Web Form Spam Protection

The Fight Against Web Form Spam

In the early days of Advice, one of the most common trouble tickets we would receive went something like this: “Hi Support, I’m receiving hundreds of spam emails a day from our web forms – isn’t there anything we can do to stop this?”

For a developer, there are some seemingly easy answers to this, but I’ve found it’s more complicated than it seems. Today, I want to take some time to address my personal experience with web form spam protection, and share what I have found to be the most effective deterrent.

But first – what hasn’t worked:

Captchas

Captcha- Web Form Spam ProtectionThis is a common ‘go to’ for web form spam protection. From making users decipher garbled text to making them solve math problems, it’s not exactly the most user friendly of solutions. In fact, users (and clients) typically hate it. It makes sense on say, a password recovery form, but when you’re trying to remove as many obstacles as possible to get a form submission, it’s just not ideal.

To compound this, designs that I have been given to build have not always allowed for sufficient space for a captcha to appear. And all of this ignores entirely the fact that spammers have created things like ‘captcha farms’ to help solve these ‘human tests’ in bulk.

Our mileage varied with captchas. It would sometimes dramatically reduce spam in the short term but it did not seem to be a total solution.

Which leads us to our next ‘fix’….

Honeypots

The theory behind honeypots is that bots ignore javascript (and sometimes even CSS) and therefore can be tricked into filling out form fields that are invisible to human visitors.

The implementation is simple: add a plausible field to your form (labeled something like ‘Country’ or some other common field you don’t intend to collect) and then hide it with CSS or javascript. If the field is filled out, you know that a bot that was ignoring these technologies filled out the form, and you can exit your form submission without firing off an email to the client.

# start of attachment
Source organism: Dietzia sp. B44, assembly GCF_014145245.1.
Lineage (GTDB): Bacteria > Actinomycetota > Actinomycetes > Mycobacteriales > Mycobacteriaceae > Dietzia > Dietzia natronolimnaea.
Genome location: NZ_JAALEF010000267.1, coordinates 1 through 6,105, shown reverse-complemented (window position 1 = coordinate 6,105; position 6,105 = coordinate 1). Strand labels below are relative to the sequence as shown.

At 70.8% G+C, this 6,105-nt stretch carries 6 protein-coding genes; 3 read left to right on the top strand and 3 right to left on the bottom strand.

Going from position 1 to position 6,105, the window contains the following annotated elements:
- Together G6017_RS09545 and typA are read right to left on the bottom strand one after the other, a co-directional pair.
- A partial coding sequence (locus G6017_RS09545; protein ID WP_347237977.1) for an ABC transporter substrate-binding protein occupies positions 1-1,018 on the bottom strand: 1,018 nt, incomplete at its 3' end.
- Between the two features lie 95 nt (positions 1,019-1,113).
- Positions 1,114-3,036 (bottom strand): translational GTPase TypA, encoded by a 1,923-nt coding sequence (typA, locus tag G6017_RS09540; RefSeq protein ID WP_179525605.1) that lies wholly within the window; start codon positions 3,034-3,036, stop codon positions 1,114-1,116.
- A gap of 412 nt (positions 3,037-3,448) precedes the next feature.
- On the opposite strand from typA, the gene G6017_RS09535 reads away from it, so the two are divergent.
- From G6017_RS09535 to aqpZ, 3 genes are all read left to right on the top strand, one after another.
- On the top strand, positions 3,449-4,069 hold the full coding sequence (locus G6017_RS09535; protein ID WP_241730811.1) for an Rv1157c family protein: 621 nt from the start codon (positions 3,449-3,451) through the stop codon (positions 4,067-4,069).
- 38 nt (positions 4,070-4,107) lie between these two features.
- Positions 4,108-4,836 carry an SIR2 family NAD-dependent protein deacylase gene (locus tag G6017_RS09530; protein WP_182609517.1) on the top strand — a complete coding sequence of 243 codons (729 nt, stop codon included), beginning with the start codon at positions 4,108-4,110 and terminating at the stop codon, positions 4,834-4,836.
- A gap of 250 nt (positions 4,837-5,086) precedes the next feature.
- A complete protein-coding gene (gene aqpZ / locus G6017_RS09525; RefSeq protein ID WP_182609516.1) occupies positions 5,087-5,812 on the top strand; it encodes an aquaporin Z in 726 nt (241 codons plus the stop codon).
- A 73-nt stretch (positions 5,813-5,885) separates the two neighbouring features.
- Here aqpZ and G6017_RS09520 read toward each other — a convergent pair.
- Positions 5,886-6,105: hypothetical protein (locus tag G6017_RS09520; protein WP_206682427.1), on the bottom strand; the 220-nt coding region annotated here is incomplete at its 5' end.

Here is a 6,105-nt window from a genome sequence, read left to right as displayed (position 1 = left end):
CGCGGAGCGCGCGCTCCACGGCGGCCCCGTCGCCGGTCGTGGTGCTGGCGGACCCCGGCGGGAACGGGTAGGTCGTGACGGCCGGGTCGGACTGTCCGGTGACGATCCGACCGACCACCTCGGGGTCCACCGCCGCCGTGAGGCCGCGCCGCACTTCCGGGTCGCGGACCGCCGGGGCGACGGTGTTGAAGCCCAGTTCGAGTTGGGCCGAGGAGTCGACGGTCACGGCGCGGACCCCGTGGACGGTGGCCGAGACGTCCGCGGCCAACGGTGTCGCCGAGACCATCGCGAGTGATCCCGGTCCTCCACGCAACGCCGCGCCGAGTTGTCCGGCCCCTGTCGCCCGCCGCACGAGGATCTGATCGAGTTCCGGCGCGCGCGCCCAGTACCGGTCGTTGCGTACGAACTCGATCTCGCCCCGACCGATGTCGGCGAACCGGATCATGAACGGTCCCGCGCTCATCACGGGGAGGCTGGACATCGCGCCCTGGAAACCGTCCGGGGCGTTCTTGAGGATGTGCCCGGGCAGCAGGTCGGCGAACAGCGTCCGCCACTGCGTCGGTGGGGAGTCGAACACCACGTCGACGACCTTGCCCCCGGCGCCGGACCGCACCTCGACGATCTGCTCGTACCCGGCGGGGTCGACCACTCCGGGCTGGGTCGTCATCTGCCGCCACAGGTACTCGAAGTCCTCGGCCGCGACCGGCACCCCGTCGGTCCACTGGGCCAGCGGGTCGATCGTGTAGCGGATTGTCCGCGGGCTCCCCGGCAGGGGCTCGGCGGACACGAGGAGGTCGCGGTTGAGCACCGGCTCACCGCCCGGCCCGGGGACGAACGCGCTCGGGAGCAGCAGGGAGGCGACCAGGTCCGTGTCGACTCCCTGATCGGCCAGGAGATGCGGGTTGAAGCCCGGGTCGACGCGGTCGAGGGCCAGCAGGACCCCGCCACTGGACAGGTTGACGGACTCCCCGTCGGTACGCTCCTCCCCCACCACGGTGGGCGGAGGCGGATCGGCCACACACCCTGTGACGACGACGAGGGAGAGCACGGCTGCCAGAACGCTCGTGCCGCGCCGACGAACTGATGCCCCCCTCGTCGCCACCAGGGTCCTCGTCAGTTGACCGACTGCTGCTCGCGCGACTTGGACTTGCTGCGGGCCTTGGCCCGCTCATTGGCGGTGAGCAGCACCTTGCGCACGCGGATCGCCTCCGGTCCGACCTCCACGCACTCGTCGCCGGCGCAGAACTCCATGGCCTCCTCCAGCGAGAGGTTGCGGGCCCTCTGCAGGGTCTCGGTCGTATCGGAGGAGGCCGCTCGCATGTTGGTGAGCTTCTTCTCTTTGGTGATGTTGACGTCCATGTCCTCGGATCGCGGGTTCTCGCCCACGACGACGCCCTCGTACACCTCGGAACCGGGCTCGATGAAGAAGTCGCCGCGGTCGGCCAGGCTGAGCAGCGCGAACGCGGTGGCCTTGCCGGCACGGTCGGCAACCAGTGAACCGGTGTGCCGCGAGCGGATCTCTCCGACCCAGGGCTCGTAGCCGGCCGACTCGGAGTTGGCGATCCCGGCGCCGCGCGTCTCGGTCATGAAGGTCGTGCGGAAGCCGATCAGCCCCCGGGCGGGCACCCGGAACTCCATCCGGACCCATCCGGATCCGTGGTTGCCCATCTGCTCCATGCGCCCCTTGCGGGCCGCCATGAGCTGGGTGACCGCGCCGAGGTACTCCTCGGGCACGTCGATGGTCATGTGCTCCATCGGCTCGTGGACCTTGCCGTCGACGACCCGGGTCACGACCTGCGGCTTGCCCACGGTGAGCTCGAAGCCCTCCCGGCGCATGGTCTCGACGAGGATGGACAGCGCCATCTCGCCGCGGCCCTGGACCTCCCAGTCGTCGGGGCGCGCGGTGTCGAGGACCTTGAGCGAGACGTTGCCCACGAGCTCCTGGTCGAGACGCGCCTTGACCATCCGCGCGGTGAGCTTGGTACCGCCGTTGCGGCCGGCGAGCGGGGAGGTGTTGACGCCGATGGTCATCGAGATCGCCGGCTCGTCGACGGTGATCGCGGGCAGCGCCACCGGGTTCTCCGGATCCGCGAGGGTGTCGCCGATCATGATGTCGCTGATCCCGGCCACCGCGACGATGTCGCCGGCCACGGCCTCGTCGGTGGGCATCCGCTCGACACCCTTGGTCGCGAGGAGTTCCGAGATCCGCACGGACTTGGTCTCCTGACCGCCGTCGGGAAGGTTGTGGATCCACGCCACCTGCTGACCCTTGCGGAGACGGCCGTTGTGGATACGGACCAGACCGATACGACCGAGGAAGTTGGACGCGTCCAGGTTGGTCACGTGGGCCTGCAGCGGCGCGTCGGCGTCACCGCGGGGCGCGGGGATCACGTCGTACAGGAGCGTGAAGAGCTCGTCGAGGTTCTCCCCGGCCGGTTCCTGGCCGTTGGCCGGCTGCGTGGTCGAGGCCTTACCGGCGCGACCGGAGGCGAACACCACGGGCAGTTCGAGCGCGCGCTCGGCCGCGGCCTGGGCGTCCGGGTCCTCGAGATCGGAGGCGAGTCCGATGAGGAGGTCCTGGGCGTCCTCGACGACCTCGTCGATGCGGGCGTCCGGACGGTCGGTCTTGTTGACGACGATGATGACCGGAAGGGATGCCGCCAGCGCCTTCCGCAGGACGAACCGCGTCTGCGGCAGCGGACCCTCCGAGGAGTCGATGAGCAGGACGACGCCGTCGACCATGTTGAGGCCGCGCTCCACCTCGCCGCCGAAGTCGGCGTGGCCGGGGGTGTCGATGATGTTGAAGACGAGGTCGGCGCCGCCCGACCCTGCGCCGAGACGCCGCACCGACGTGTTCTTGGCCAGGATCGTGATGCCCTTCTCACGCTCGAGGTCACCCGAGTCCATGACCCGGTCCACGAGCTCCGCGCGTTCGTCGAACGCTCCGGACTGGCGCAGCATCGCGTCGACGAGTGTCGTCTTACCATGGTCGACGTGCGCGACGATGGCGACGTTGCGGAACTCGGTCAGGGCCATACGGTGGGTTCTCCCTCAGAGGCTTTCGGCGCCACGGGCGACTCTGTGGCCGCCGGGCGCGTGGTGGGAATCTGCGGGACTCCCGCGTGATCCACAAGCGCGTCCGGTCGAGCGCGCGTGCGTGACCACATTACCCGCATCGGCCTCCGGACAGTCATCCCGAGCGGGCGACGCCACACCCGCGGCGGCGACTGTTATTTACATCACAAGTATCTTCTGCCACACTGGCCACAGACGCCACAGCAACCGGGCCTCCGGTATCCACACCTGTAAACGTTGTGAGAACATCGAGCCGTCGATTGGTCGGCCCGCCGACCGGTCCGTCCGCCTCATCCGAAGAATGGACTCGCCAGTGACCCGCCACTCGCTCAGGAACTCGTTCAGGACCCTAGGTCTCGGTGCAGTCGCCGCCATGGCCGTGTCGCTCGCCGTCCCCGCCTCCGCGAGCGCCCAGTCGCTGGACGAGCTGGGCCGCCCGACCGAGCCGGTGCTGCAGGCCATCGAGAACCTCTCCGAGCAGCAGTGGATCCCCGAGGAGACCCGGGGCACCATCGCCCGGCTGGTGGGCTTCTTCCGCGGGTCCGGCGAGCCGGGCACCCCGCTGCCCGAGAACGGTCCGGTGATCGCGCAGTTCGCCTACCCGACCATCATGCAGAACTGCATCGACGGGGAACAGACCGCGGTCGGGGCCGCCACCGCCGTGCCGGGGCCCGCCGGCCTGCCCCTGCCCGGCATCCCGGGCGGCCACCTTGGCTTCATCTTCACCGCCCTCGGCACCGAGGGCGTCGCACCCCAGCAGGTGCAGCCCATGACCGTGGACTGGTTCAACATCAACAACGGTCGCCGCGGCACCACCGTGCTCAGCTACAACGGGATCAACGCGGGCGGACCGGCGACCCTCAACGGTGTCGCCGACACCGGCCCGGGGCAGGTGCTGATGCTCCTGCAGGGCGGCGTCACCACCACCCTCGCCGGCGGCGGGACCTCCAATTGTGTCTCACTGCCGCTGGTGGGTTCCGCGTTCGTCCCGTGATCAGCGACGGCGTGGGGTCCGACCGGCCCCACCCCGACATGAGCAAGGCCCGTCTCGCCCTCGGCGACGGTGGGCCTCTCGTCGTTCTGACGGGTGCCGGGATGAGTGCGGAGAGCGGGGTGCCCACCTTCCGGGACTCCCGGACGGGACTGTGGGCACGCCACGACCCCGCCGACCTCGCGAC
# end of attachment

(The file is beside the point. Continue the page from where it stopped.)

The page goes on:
Once again, honeypots sometimes exhibited some improvement for web form spam protection, but I think spam bots (and the people who write them) are getting savvy to this, and even this didn’t stop spam at the level we would have liked.

The Real Solution: IP Logging

A couple years ago, we moved to Wufoo for our forms. Wufoo offers powerful WYSIWYG tools to help non-technical staff build forms, but it also dramatically reduces the time we spend on validation routines and multi-page form building.

But beyond all this, Wufoo has proven to be very spam resistant, provided that we enable an option on our forms that only allows one submission per IP. If we don’t check this, the spam flows in as usual.

This of course doesn’t stop spam entirely, but it does stop it dramatically. Since moving to Wufoo, I almost never receive complaints about form spam. And as much as I love Wufoo, I know from experience that it is the IP logging that makes it so robust.

If you don’t want to pay for forms, you can always build a simple solution using a database table and the web programming language of your choice. It is, in my experience, preferable to honey potting and captchas (and even those two solutions combined!).

Conclusion

Like I said – at the end of the day, it’s dang near impossible to guarantee that your clients won’t get some offers for cheap Louis Vuitton or Cialis, but you can make sure it doesn’t take over their email.

Have a method for web form spam protection that you’ve found? Join the conversation below!

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